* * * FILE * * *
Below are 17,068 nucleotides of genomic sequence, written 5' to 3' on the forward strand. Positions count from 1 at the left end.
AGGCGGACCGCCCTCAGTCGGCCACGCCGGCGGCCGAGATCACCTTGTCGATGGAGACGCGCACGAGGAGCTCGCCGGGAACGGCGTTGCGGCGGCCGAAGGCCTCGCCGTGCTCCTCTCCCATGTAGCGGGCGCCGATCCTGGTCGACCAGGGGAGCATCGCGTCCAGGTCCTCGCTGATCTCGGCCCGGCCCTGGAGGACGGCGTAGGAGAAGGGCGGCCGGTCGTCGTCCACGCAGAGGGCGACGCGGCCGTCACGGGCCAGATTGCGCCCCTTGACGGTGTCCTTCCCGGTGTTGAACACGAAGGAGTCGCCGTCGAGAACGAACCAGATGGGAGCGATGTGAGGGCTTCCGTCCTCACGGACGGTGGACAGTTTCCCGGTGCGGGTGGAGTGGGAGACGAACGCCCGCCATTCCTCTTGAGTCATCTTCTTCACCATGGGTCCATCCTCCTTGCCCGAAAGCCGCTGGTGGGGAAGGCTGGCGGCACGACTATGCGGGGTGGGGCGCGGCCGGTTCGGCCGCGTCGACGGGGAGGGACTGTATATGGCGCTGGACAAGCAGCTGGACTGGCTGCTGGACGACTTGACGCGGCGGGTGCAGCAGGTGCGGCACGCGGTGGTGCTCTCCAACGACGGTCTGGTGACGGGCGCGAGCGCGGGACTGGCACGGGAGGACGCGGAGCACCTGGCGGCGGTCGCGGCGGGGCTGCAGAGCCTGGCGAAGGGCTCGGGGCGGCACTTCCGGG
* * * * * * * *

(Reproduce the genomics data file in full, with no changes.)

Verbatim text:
Below are 17,068 nucleotides of genomic sequence, written 5' to 3' on the forward strand. Positions count from 1 at the left end.
AGGCGGACCGCCCTCAGTCGGCCACGCCGGCGGCCGAGATCACCTTGTCGATGGAGACGCGCACGAGGAGCTCGCCGGGAACGGCGTTGCGGCGGCCGAAGGCCTCGCCGTGCTCCTCTCCCATGTAGCGGGCGCCGATCCTGGTCGACCAGGGGAGCATCGCGTCCAGGTCCTCGCTGATCTCGGCCCGGCCCTGGAGGACGGCGTAGGAGAAGGGCGGCCGGTCGTCGTCCACGCAGAGGGCGACGCGGCCGTCACGGGCCAGATTGCGCCCCTTGACGGTGTCCTTCCCGGTGTTGAACACGAAGGAGTCGCCGTCGAGAACGAACCAGATGGGAGCGATGTGAGGGCTTCCGTCCTCACGGACGGTGGACAGTTTCCCGGTGCGGGTGGAGTGGGAGACGAACGCCCGCCATTCCTCTTGAGTCATCTTCTTCACCATGGGTCCATCCTCCTTGCCCGAAAGCCGCTGGTGGGGAAGGCTGGCGGCACGACTATGCGGGGTGGGGCGCGGCCGGTTCGGCCGCGTCGACGGGGAGGGACTGTATATGGCGCTGGACAAGCAGCTGGACTGGCTGCTGGACGACTTGACGCGGCGGGTGCAGCAGGTGCGGCACGCGGTGGTGCTCTCCAACGACGGTCTGGTGACGGGCGCGAGCGCGGGACTGGCACGGGAGGACGCGGAGCACCTGGCGGCGGTCGCGGCGGGGCTGCAGAGCCTGGCGAAGGGCTCGGGGCGGCACTTCCGGG